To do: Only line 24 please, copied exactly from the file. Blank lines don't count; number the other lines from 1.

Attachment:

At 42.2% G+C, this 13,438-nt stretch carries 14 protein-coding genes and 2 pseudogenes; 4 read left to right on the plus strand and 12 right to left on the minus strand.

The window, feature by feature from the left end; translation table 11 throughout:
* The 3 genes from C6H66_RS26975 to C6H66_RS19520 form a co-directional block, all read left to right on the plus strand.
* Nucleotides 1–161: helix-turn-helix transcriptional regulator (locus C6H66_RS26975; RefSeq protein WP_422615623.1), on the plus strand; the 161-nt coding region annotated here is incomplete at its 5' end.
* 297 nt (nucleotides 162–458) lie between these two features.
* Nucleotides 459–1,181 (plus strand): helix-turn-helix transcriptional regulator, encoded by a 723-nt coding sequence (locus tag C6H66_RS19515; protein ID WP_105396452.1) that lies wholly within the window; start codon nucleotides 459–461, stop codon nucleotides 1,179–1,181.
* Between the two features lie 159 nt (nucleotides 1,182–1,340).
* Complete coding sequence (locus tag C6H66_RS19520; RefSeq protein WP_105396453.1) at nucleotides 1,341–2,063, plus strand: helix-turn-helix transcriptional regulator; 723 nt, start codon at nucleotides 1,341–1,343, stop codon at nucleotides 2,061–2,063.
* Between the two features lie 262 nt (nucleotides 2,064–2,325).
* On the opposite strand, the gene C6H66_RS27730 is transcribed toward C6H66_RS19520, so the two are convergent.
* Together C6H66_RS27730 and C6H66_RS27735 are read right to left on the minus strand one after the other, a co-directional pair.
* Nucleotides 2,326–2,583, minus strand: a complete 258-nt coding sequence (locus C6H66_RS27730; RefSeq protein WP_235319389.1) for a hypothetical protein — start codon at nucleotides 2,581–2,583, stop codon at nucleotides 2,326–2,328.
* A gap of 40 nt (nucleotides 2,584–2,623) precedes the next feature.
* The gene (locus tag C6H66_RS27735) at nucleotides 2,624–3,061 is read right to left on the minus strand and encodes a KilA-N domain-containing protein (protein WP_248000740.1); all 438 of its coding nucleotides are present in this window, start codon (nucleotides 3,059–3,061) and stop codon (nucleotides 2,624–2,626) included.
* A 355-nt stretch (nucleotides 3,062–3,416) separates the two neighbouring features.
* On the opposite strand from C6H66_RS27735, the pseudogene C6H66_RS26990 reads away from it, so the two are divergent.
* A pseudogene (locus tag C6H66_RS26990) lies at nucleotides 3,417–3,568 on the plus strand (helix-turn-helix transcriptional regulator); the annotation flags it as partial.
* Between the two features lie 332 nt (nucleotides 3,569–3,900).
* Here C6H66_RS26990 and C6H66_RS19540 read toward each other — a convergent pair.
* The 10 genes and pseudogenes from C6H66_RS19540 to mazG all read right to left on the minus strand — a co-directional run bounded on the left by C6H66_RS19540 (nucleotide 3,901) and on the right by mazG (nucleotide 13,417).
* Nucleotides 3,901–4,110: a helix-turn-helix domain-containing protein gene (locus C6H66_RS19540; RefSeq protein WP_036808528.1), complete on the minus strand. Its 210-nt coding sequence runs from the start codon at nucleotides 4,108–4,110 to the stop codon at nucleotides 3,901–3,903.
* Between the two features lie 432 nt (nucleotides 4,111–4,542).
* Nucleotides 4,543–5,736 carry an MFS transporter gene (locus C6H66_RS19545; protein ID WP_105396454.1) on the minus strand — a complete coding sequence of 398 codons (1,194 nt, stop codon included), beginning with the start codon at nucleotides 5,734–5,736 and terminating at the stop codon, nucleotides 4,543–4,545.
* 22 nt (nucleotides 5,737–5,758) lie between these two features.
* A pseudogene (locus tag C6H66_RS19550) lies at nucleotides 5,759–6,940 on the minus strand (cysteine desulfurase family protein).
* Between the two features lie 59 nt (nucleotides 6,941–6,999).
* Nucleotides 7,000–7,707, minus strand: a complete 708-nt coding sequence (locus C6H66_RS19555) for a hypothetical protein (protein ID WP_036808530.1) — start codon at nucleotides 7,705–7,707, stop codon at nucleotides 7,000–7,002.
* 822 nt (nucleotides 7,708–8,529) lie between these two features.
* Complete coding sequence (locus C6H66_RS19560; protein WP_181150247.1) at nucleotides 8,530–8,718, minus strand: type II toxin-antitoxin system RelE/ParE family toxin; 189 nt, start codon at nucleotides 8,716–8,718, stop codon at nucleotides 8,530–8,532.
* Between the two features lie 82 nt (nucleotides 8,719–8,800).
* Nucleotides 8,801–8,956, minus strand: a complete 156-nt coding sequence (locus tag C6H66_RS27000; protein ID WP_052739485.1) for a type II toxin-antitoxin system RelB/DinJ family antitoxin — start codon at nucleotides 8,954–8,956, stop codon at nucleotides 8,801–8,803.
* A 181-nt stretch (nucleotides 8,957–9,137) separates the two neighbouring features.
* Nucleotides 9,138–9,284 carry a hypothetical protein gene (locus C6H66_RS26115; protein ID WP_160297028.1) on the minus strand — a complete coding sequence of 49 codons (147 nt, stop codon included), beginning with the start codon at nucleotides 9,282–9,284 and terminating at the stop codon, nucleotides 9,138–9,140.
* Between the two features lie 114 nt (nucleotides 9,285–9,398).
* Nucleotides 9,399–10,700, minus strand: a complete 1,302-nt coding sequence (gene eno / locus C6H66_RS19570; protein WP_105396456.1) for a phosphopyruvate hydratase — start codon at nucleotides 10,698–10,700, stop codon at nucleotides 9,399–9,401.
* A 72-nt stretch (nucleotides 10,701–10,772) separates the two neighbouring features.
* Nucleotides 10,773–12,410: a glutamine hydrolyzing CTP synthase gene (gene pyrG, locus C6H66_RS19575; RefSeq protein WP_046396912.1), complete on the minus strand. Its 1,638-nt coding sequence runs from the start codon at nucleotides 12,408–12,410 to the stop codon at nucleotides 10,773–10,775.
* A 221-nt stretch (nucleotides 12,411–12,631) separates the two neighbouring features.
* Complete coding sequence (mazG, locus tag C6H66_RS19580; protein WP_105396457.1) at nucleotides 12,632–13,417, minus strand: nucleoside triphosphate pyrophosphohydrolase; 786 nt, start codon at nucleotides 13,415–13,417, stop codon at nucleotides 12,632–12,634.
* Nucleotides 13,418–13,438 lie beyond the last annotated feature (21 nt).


* 22 nt (nucleotides 5,737–5,758) lie between these two features.